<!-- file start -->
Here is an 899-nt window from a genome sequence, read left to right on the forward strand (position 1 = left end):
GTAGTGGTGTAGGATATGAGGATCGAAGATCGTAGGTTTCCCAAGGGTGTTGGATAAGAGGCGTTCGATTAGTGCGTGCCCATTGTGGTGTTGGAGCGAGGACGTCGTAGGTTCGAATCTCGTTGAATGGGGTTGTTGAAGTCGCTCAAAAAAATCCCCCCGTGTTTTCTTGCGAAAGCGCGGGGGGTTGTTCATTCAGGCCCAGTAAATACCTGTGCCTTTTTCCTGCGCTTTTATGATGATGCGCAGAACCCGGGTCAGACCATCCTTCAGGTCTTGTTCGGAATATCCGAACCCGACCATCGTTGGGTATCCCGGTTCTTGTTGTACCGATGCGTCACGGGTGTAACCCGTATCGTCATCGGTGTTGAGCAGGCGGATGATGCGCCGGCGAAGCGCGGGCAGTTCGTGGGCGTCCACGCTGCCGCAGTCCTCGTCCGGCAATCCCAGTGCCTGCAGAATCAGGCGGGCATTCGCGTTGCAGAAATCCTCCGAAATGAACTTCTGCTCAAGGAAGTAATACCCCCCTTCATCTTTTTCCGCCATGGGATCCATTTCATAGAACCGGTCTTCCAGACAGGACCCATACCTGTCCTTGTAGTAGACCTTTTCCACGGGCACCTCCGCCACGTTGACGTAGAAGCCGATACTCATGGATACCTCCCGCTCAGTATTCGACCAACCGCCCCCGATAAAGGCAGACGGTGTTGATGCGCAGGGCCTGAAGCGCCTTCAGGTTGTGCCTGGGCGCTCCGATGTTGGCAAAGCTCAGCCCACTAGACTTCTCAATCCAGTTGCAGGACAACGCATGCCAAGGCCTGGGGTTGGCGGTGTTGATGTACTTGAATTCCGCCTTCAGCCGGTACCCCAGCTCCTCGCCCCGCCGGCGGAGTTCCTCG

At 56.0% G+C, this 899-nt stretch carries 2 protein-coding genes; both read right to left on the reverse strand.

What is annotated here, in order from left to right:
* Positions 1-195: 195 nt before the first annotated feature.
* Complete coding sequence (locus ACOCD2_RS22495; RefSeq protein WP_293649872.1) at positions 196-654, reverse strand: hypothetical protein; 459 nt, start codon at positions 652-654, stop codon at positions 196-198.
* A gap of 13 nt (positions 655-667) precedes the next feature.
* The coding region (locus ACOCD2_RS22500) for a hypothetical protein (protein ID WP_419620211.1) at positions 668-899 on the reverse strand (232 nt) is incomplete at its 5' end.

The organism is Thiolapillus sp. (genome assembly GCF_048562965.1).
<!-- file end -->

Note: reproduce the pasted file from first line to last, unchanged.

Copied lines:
Here is an 899-nt window from a genome sequence, read left to right on the forward strand (position 1 = left end):
GTAGTGGTGTAGGATATGAGGATCGAAGATCGTAGGTTTCCCAAGGGTGTTGGATAAGAGGCGTTCGATTAGTGCGTGCCCATTGTGGTGTTGGAGCGAGGACGTCGTAGGTTCGAATCTCGTTGAATGGGGTTGTTGAAGTCGCTCAAAAAAATCCCCCCGTGTTTTCTTGCGAAAGCGCGGGGGGTTGTTCATTCAGGCCCAGTAAATACCTGTGCCTTTTTCCTGCGCTTTTATGATGATGCGCAGAACCCGGGTCAGACCATCCTTCAGGTCTTGTTCGGAATATCCGAACCCGACCATCGTTGGGTATCCCGGTTCTTGTTGTACCGATGCGTCACGGGTGTAACCCGTATCGTCATCGGTGTTGAGCAGGCGGATGATGCGCCGGCGAAGCGCGGGCAGTTCGTGGGCGTCCACGCTGCCGCAGTCCTCGTCCGGCAATCCCAGTGCCTGCAGAATCAGGCGGGCATTCGCGTTGCAGAAATCCTCCGAAATGAACTTCTGCTCAAGGAAGTAATACCCCCCTTCATCTTTTTCCGCCATGGGATCCATTTCATAGAACCGGTCTTCCAGACAGGACCCATACCTGTCCTTGTAGTAGACCTTTTCCACGGGCACCTCCGCCACGTTGACGTAGAAGCCGATACTCATGGATACCTCCCGCTCAGTATTCGACCAACCGCCCCCGATAAAGGCAGACGGTGTTGATGCGCAGGGCCTGAAGCGCCTTCAGGTTGTGCCTGGGCGCTCCGATGTTGGCAAAGCTCAGCCCACTAGACTTCTCAATCCAGTTGCAGGACAACGCATGCCAAGGCCTGGGGTTGGCGGTGTTGATGTACTTGAATTCCGCCTTCAGCCGGTACCCCAGCTCCTCGCCCCGCCGGCGGAGTTCCTCG

At 56.0% G+C, this 899-nt stretch carries 2 protein-coding genes; both read right to left on the reverse strand.

What is annotated here, in order from left to right:
* Positions 1-195: 195 nt before the first annotated feature.
* Complete coding sequence (locus ACOCD2_RS22495; RefSeq protein WP_293649872.1) at positions 196-654, reverse strand: hypothetical protein; 459 nt, start codon at positions 652-654, stop codon at positions 196-198.
* A gap of 13 nt (positions 655-667) precedes the next feature.
* The coding region (locus ACOCD2_RS22500) for a hypothetical protein (protein ID WP_419620211.1) at positions 668-899 on the reverse strand (232 nt) is incomplete at its 5' end.

The organism is Thiolapillus sp. (genome assembly GCF_048562965.1).